As far as I know Mark (gonna stick with "Mark") was never in a band or at least not one than made any records. This is interesting. In all the novels of his I've read (that's three) it's the only one where the main character seems to be an almagam of who the author has been and who he'd have liked to have been. 

In all the others (still just three but I'm betting it would be the same in the one I haven't read yet) the central figure is clearly drawn from life: the author's life. This opens a whole can of questions that get asked in every first year lit course and never get answered to anyone's satisfaction. I've nearly come to blows over this in the past. 

It's more than just an academic argument. There's that whole legal disclaimer thing you get in the front of every book. The one where any similarity between characters and events is deemed entirely co-incidental. That one.

Except you don't get it in every book. I just looked in the front of Less Than Zero and it's not there. It's not in Jay McInerney's Brightness Falls, either. (I can find that one. Still can't find Bright Lights, Big City and this time I did look properly.)

It is in the front of Never Mind Nirvana, though, along with a dedication, something else you almost always find at the front of a book. They're on opposite pages.

I read dedications. I rarely remember them. They're usually to people the author knows that the readers don't and don't expect to. As a reader, I didn't expect to get to know Kim Warnick so it was quite a surprise when she turned up as a character on page 54.

I guess that's what "used fictionally" means.  Although how fantastic would it be if the author had actually dedicated a book to one of the wholly fictional characters in it? All the fantastic, that's how fantastic.

It's just as well I decided to base my Mark Lindquist playlist on Sad Movies, by the way. I'm only just over fifty pages into NMN and he's already namechecked more bands and songs than in the whole of his first novel. Which, I guess, is only fair. It is about music and musicians after all.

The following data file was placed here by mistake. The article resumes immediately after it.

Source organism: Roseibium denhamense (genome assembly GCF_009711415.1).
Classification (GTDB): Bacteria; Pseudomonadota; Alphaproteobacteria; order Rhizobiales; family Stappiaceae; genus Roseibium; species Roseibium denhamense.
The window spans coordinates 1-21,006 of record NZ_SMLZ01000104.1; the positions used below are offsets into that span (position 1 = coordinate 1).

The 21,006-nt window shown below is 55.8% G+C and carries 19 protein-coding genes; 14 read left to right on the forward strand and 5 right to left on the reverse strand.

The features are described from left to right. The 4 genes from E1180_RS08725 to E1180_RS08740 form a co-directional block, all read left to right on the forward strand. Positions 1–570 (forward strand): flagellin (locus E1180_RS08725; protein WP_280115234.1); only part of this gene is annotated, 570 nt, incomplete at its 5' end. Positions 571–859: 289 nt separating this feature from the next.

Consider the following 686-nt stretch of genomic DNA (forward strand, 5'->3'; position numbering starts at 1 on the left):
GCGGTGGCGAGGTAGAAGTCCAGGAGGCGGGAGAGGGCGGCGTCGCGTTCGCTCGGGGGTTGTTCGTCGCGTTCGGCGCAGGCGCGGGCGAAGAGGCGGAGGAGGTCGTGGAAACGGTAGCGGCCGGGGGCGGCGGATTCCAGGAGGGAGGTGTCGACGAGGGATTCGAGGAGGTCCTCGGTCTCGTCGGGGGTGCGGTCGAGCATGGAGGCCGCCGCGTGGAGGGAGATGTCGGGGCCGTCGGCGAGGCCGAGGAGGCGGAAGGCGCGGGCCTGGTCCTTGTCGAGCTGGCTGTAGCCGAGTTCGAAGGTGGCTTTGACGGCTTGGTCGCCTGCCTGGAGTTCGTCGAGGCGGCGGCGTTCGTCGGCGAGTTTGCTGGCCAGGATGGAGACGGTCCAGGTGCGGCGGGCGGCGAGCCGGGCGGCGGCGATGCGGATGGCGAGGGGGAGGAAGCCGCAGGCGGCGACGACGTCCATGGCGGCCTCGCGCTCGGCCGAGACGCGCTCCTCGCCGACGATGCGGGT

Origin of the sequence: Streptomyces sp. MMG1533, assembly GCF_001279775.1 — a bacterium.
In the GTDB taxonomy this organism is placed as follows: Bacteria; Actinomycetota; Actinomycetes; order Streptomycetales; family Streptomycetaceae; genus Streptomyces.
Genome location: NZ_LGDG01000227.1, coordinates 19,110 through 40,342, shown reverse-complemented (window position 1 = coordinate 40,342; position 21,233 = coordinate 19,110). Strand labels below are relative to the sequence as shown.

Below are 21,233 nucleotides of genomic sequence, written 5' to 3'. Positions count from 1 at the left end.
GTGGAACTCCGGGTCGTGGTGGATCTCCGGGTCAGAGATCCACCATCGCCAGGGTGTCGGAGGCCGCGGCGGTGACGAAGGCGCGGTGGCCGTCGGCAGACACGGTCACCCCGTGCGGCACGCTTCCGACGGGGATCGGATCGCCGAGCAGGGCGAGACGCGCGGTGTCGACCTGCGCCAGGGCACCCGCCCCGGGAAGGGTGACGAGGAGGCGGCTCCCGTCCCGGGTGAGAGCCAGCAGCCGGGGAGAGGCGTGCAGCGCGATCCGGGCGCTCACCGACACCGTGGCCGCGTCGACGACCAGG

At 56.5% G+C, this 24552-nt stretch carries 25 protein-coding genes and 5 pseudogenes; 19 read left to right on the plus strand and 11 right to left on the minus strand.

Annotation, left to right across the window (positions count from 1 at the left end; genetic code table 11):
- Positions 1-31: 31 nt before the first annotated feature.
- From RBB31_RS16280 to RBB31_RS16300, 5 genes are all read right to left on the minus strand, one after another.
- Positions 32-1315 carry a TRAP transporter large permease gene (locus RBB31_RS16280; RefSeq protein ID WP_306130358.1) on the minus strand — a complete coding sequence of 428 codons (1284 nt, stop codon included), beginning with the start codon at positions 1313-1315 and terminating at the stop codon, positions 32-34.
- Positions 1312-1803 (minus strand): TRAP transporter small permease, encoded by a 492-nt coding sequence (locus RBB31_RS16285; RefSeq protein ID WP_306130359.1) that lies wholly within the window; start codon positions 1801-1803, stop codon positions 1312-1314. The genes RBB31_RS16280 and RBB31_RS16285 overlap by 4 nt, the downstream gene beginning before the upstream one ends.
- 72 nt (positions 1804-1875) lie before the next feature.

Several of the artists and even a few of the songs are the same ones he mentions in Sad Movies, too. The same The The song (although a typo in my edition, a paperback first, misses out one of the Thes so its just The. You can see how that happened.) The same U2 song. The same Replacements album. Psychocandy.

There are also plenty of names of bands I've never heard of. It's impossible to tell whether they're real or made up. When I first read Never Mind Nirvana I typed a bunch of the names into YouTube to see if anything came up. Naturally I can't remember if anything did so I've just done it again.

I thought Murder City Devils would be real. They are. Tight Bros From Way Back When I was pretty sure wouldn't. They are. Flop, I was all but sure would be made up. They were a bit harder to find but... yeah, they're real too. 


Probably every band mentioned that isn't Morph or the band whose guitarist Pete prosecutes for sexual assault is real. Hey, though, what even is reality anyway? And what is fiction?

It was only yesterday that I realized my copy of Never Mind Nirvana is signed by the author. I bought it online, used, because if it was ever in print in the U.K. it isn't now. My copy came from America and I noticed when I opened it there was a big, handwritten dedication to someone called Keri Costello. 

I love to get books that have been written in. Not written on, obviously. Just where someone has given a present and added a note or where they've been so inspired or incensed by what the author's got to say they've scribbled in the margin. I also love it when people leave old bus tickets or postcards they've used as bookmarks. I made a collage of those, once.